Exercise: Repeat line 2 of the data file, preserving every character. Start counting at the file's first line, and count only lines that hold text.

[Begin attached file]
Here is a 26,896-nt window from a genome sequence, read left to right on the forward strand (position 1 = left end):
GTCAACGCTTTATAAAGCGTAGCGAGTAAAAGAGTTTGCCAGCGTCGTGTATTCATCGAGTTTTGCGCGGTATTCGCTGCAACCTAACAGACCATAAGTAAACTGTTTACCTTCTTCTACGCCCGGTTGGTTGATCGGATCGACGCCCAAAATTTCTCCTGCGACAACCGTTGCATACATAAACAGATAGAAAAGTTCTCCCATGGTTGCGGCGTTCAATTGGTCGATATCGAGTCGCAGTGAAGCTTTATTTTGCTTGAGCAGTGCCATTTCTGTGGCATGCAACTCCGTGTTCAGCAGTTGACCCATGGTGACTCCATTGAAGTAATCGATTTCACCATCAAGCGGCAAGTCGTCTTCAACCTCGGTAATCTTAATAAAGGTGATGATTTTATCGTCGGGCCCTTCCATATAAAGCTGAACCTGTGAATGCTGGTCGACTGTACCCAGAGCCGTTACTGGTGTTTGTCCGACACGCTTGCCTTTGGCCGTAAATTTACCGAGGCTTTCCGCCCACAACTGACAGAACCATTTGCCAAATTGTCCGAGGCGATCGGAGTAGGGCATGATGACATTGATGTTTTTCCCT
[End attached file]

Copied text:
GTCAACGCTTTATAAAGCGTAGCGAGTAAAAGAGTTTGCCAGCGTCGTGTATTCATCGAGTTTTGCGCGGTATTCGCTGCAACCTAACAGACCATAAGTAAACTGTTTACCTTCTTCTACGCCCGGTTGGTTGATCGGATCGACGCCCAAAATTTCTCCTGCGACAACCGTTGCATACATAAACAGATAGAAAAGTTCTCCCATGGTTGCGGCGTTCAATTGGTCGATATCGAGTCGCAGTGAAGCTTTATTTTGCTTGAGCAGTGCCATTTCTGTGGCATGCAACTCCGTGTTCAGCAGTTGACCCATGGTGACTCCATTGAAGTAATCGATTTCACCATCAAGCGGCAAGTCGTCTTCAACCTCGGTAATCTTAATAAAGGTGATGATTTTATCGTCGGGCCCTTCCATATAAAGCTGAACCTGTGAATGCTGGTCGACTGTACCCAGAGCCGTTACTGGTGTTTGTCCGACACGCTTGCCTTTGGCCGTAAATTTACCGAGGCTTTCCGCCCACAACTGACAGAACCATTTGCCAAATTGTCCGAGGCGATCGGAGTAGGGCATGATGACATTGATGTTTTTCCCT